The Future of Print

Newspaper circulation down 10.6 percent

Posted in Doom by futureofprint on October 26, 2009

NEW YORK (AP) — The decline in U.S. newspaper circulation is accelerating as the industry continues to struggle with reader defections to the Internet and tumbling ad revenue.

New figures from the Audit Bureau of Circulations show that average daily circulation dropped 10.6 percent in the April-September period from the same six-month span in 2008.

That’s greater than the 7.1 percent decline in the October-March period.

Sunday circulation fell 7.5 percent.

As expected, The Wall Street Journal has surpassed USA Today as the top-selling newspaper in the United States.

Newspaper sales have been declining since the early 1990s, but the drop has accelerated in recent years. Circulation revenue has largely held up, though, because of price increases.

via Newspaper circulation down 10.6 percent – Yahoo! Finance.


The Future of Newspapers in an Era of ‘Unprecedented Plenty’

Posted in Boom by futureofprint on October 26, 2009

Mr. Knee’s article in Barron’s is entitled “This Dying Medium Has Plenty of Life”. In the article, he points out that newspapers are still more profitable than other types of consumer media. Although profit margins have fallen from levels exceeding 30% to the mid-teens today, this still exceeds margins for movies, music, and books which have often struggled to reach 10%. Ultimately, he believes that “news junkies should anticipate an era of unprecedented plenty”.

Inappropriate Capital Structures

One of the main arguments presented in the article is the idea that newspapers remain good businesses but many are encumbered with high levels of debt that are no longer appropriate based on lower levels of profitability:

Even good businesses can have bad capital structures. Many newspaper companies took on debt that could have been easily supported if profitability had been maintained. The problem is that current earnings, even if superior relative to those of other media businesses, are far below what anyone had anticipated.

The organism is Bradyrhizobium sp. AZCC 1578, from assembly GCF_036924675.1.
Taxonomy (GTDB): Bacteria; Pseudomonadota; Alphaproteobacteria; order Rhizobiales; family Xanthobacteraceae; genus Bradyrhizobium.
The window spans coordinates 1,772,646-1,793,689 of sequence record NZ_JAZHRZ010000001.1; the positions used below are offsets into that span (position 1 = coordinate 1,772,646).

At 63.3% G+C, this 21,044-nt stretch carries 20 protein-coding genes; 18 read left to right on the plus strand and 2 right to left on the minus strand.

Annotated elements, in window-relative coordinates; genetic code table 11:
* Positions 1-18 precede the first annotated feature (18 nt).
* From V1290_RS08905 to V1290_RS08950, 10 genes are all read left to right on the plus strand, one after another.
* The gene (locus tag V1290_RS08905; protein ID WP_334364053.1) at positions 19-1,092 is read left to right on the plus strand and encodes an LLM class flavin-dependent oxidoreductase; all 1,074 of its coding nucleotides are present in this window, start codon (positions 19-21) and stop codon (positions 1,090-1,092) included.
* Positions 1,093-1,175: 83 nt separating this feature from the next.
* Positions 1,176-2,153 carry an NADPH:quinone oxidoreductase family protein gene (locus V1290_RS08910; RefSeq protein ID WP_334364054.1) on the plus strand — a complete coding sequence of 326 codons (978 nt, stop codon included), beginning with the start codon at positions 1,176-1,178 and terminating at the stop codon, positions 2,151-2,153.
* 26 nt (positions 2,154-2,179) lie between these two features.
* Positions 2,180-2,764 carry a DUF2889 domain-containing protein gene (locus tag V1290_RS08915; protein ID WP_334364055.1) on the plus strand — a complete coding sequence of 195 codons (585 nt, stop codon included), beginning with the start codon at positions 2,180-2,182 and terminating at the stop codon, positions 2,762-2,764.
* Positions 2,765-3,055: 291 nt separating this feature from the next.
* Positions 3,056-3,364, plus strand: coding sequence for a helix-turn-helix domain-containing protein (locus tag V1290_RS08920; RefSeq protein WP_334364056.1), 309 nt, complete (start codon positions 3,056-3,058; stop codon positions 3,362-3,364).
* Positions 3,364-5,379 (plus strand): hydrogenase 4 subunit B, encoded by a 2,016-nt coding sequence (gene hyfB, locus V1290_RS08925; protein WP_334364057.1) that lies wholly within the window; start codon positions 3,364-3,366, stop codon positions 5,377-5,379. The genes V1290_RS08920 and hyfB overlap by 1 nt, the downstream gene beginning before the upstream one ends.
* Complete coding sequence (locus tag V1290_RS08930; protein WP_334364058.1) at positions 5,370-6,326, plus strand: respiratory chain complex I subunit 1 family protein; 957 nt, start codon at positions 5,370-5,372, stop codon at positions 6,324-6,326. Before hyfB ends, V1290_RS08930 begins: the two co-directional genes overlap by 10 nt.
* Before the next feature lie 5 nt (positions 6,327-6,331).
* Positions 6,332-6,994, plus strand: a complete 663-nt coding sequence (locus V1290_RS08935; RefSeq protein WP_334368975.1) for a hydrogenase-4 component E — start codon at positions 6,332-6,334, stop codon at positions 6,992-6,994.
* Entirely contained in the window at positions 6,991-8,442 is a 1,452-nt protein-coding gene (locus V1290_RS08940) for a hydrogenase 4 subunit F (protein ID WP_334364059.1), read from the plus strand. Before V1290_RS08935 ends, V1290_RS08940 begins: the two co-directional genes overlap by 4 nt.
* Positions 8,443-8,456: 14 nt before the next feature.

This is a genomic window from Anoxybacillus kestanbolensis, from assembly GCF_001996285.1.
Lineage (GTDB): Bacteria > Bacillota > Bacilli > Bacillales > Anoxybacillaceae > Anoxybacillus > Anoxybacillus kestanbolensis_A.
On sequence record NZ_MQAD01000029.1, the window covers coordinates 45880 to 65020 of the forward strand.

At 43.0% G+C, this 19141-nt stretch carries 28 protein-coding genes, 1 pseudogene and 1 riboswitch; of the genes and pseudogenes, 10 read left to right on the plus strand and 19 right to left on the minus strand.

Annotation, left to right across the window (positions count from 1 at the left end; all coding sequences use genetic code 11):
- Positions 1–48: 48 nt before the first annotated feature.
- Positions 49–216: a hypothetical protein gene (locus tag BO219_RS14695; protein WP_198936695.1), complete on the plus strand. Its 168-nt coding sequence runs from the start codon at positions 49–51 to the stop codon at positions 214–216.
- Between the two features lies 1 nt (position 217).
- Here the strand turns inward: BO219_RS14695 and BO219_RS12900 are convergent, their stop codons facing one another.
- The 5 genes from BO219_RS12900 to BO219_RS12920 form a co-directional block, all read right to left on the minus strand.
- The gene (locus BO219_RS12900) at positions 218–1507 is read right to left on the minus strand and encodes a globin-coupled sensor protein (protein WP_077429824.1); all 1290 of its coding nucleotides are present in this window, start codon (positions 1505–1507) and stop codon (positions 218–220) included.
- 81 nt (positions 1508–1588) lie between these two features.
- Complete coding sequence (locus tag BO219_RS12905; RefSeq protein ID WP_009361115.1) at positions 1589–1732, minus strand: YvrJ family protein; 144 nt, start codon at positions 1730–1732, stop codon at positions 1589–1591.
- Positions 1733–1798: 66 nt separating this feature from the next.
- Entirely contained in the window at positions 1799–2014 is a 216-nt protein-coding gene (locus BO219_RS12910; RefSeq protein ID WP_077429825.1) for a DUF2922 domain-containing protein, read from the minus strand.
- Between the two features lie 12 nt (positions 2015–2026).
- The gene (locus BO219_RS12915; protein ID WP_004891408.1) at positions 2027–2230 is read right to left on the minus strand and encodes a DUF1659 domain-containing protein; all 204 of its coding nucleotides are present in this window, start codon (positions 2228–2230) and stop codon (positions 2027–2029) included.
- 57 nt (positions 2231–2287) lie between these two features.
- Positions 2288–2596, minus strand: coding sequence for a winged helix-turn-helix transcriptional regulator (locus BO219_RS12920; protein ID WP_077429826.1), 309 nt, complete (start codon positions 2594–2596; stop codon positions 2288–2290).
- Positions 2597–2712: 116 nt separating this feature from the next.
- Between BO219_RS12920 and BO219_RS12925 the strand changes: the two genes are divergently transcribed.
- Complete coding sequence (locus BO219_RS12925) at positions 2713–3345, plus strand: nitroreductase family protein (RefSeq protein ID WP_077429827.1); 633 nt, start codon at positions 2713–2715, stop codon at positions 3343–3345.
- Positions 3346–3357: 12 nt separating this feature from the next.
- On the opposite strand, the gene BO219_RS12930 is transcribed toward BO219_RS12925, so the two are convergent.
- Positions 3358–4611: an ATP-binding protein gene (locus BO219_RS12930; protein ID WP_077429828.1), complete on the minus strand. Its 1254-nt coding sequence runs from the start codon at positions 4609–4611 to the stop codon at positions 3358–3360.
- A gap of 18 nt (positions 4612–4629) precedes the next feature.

Mr. Knee goes on to discuss how companies such as McClatchy MNI still had margins of 20% in 2008 but debt service consumed all profits. During earlier times when margins were 30%, this debt was serviceable but ceased to be appropriate as profitability fell. Eventually, the capital structure issues will be worked out one way or another:

One way or another, the capital structure crises at newspaper companies will be resolved, by paying back the debt over time, negotiating with creditors, or by bankruptcy.

Via Seeking Alpha

MediaPost Publications Newspapers Rally Stock Prices, Will It Hold? 10/07/2009

Posted in Boom by futureofprint on October 7, 2009

The last few years have had precious little good news for the newspaper business, but there may be some positive trends at last.

After hitting all-time lows earlier this year, newspaper stocks are rebounding — slightly. While these small gains are no cause for celebration, they do confirm that the precipitous drop over the last couple of years was partly an effect of the cyclical economic downturn, rather than investors writing off newspaper stocks forever. The question is: how far will the rebound go?

There’s no question that big newspaper publishers suffered a spectacular fall from grace beginning in the middle part of this decade. Between the second quarter of 2006 and the second quarter of 2009, total industry ad revenues fell 45%, from $12.36 billion to $6.82 billion.

Meanwhile, between April 2004 and April 2009, the New York Times Co.’s stock price fell from over $47 to under $7 — and this was a relatively strong performance. Over the same period, Gannett Co.’s stock fell from $91 to under $4, McClatchy tumbled from almost $74 to under $1, and Media General fell from over $72 to just over $2.50.

Via Mediapost